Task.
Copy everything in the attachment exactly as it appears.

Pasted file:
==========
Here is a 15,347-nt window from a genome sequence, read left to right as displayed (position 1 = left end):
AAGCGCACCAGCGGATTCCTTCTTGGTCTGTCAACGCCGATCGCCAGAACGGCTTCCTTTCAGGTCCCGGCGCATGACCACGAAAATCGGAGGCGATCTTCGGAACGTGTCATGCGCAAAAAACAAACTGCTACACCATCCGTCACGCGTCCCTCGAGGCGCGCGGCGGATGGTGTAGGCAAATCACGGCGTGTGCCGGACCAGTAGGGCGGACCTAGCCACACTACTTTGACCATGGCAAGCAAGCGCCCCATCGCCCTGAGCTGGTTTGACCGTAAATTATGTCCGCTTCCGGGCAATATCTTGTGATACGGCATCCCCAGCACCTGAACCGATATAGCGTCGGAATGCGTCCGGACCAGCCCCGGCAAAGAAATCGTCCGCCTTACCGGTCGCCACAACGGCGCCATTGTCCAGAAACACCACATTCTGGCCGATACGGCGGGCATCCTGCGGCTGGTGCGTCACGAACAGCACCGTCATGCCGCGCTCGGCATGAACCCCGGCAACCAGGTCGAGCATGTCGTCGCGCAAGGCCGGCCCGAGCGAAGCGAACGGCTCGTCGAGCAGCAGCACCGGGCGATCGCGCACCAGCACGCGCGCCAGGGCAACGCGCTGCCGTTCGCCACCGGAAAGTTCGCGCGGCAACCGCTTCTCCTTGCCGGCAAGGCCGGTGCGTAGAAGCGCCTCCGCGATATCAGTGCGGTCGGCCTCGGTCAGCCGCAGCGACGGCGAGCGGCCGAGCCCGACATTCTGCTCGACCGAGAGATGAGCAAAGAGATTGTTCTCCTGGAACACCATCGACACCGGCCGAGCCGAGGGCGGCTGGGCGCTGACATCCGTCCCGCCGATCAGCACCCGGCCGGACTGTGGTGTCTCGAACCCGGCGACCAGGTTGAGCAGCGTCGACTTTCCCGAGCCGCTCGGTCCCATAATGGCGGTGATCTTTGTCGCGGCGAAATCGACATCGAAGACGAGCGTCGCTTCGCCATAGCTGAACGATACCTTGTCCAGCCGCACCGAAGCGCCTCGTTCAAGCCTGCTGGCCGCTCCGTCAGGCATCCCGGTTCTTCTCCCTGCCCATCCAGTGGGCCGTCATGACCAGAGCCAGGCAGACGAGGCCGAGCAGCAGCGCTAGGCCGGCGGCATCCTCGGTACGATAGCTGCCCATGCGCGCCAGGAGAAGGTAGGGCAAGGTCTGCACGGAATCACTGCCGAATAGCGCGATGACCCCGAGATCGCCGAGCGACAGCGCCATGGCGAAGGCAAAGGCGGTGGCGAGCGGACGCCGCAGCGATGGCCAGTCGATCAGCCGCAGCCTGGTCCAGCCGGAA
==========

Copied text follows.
Here is a 15,347-nt window from a genome sequence, read left to right as displayed (position 1 = left end):
AAGCGCACCAGCGGATTCCTTCTTGGTCTGTCAACGCCGATCGCCAGAACGGCTTCCTTTCAGGTCCCGGCGCATGACCACGAAAATCGGAGGCGATCTTCGGAACGTGTCATGCGCAAAAAACAAACTGCTACACCATCCGTCACGCGTCCCTCGAGGCGCGCGGCGGATGGTGTAGGCAAATCACGGCGTGTGCCGGACCAGTAGGGCGGACCTAGCCACACTACTTTGACCATGGCAAGCAAGCGCCCCATCGCCCTGAGCTGGTTTGACCGTAAATTATGTCCGCTTCCGGGCAATATCTTGTGATACGGCATCCCCAGCACCTGAACCGATATAGCGTCGGAATGCGTCCGGACCAGCCCCGGCAAAGAAATCGTCCGCCTTACCGGTCGCCACAACGGCGCCATTGTCCAGAAACACCACATTCTGGCCGATACGGCGGGCATCCTGCGGCTGGTGCGTCACGAACAGCACCGTCATGCCGCGCTCGGCATGAACCCCGGCAACCAGGTCGAGCATGTCGTCGCGCAAGGCCGGCCCGAGCGAAGCGAACGGCTCGTCGAGCAGCAGCACCGGGCGATCGCGCACCAGCACGCGCGCCAGGGCAACGCGCTGCCGTTCGCCACCGGAAAGTTCGCGCGGCAACCGCTTCTCCTTGCCGGCAAGGCCGGTGCGTAGAAGCGCCTCCGCGATATCAGTGCGGTCGGCCTCGGTCAGCCGCAGCGACGGCGAGCGGCCGAGCCCGACATTCTGCTCGACCGAGAGATGAGCAAAGAGATTGTTCTCCTGGAACACCATCGACACCGGCCGAGCCGAGGGCGGCTGGGCGCTGACATCCGTCCCGCCGATCAGCACCCGGCCGGACTGTGGTGTCTCGAACCCGGCGACCAGGTTGAGCAGCGTCGACTTTCCCGAGCCGCTCGGTCCCATAATGGCGGTGATCTTTGTCGCGGCGAAATCGACATCGAAGACGAGCGTCGCTTCGCCATAGCTGAACGATACCTTGTCCAGCCGCACCGAAGCGCCTCGTTCAAGCCTGCTGGCCGCTCCGTCAGGCATCCCGGTTCTTCTCCCTGCCCATCCAGTGGGCCGTCATGACCAGAGCCAGGCAGACGAGGCCGAGCAGCAGCGCTAGGCCGGCGGCATCCTCGGTACGATAGCTGCCCATGCGCGCCAGGAGAAGGTAGGGCAAGGTCTGCACGGAATCACTGCCGAATAGCGCGATGACCCCGAGATCGCCGAGCGACAGCGCCATGGCGAAGGCAAAGGCGGTGGCGAGCGGACGCCGCAGCGATGGCCAGTCGATCAGCCGCAGCCTGGTCCAGCCGGAA